Compare two commonly-used adages: “Sticks and stones may break my bones, but words will never hurt me” versus “The pen is mightier than the sword.” In your own life, which saying have you found to be truer? It’s all well and good to claim that an intangible thought, either spoken or written, is less powerful than a physical object, but one can easily come up with several examples to the contrary: Discarded treaties between the United States government and various Native American tribal peoples; Chairman Mao’s infamous little red book; documentation in South Africa upholding the so-called legality of apartheid; Stalin’s issuance of the Great Purge and subsequent refusal to acknowledge its existence; Adolph Hitler’s deranged, inflammatory Mein Kampf. Words are powerful, dangerous things. One might even say that they’re magical. In Lexicon, by Max Barry, they are all that and more.
1. Are you a cat person or a dog person?
Barry tells the story of a world in which people who are gifted with language are taught to use words in ways that are both creative and terrifying. They are known as “poets,” taking on the names of famous authors like Charlotte Brontë and T.S. Eliot, trained to hide their own quirks or weaknesses while exploiting those of the people around them at the behest of a global organization. Every person alive or who has ever lived belongs to a “segment;” this segment is determined by personality type, much like a Myers-Briggs examination or even a simple Internet quiz (“What Super Power Are You Hiding?” “What Internet Meme Are You?”). Skilled poets, with just a few questions, can whittle an individual’s segment down from hundreds of options to one or two, and then use the appropriate trigger words to command that “proselyte” to do the poet’s bidding.
The brain used language to frame concepts: it employed words to identify and organize its own chemical soup. A person’s tongue even determined how they thought, to a degree, due to the subtle logical pathways that were created between concepts represented by similar-looking or -sounding words. So, yes, words did make things real, in at least one important way. But they were also just symbols. They were labels, not the things they labeled. You didn’t need words to feel.
2. What is your favorite color?
Naturally, such power is not used to end world hunger or achieve global peace; the organization seeks to control people and information, find words of great power, and generally keep themselves at the top of the social hierarchy. (The head of the English-speaking division, a frighteningly disturbed man, is named Yeats. His second-in-command is named Sylvia Plath. Poetry fans, rejoice!) One would think that this should be easy, and for thousands of years, it has been relatively so — with a few exceptions, such as social unrest resulting from the tinkerings of a man named Gutenberg — until something terrible happened in the town of Broken Hill, Australia. An ancient word of terrible power has been discovered and used to kill all three thousand people living there, a word so powerful that it hangs in the air, killing anyone who comes into range. Regular people are not safe; even the most skillful poets are not safe; only one man, Wil Parke, inexplicably escaped, and naturally he is the subject of an intense manhunt. The poets want to know how he survived and what the word was, and they will do anything to find out. Wil would rather they not carve his brain open to get the answers which even he doesn’t know, but he may not be so lucky. Whether he will remember what happened in Broken Hill on his own, and whether he can do so without either being killed or accidentally killing everyone around him, drive his narrative.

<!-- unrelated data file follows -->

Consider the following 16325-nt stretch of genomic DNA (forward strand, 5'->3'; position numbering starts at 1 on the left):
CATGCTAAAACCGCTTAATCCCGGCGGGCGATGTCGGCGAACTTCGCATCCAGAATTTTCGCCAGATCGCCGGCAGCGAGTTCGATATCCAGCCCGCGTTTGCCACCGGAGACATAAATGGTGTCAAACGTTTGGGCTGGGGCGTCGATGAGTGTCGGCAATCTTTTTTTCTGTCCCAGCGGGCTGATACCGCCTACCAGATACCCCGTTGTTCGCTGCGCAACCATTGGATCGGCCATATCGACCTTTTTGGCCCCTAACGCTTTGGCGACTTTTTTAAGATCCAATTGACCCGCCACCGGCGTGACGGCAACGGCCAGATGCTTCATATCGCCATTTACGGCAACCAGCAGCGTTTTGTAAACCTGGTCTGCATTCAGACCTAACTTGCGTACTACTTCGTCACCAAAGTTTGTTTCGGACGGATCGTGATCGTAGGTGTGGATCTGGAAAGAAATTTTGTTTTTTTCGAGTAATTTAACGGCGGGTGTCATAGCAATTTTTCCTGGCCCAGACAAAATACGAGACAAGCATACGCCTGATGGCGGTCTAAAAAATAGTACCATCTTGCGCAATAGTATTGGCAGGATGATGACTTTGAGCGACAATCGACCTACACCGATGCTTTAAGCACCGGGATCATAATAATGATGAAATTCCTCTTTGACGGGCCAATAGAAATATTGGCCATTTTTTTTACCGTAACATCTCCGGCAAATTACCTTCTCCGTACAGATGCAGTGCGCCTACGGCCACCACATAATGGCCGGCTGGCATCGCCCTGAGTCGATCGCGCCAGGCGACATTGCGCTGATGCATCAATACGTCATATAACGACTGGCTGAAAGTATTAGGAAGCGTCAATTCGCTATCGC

“I don’t understand how it can be a word.”
“That’s because you don’t know what words are.”
“No, they’re not. You and I are not grunting at each other. We’re transferring meaning. Neurochemical changes are occurring in your brain at this very moment, because of my words.”
Lexicon‘s pages are split between Wil’s desperate attempts to stay alive in the overwhelmingly strange world around him and a young woman named Emily Ruff, who takes quite well to the life offered at the poet academy until she is banished to Australia for disastrously using her training against another student. Emily is best at survival, though, and while this exile is only the beginning of what the organization has in store for her, they have no idea what she’s truly capable of. Their gradually-revealed connection and involvement is one of the better aspects of the plot.
3. Do you love your family?
As Emily and Wil each learn more about language, Barry reveals bits and pieces of the magic/science holding his conceits together, and at no point did I feel as though he was simply crafting his rationale from whole cloth: the majority of his science, while it may have been seen as magic in the past, is grounded in linguistics and neurochemistry in a satisfying way.
The brain had defenses, filters evolved over millions of years to protect against manipulation. The first was perception, the process of funneling an ocean of sensory input down to a few key data packages worthy of study by the cerebral cortex. When data got by the perception filter, it received attention. And she saw now that it must be like that all the way down: There must be words to attach each filter. Attention words and then maybe desire words and logic words and urgency words and command words. This was what they were teaching her. How to craft a string of words that would disable the filters one by one, unlocking each mental tumbler until the mind’s last door swung open.
If you like language, if you like intriguing plots and fascinating characters, if you like Machiavellian manipulation from all angles, then read this book. Just don’t plan on taking Internet quizzes any time soon.
4. Why did you do it?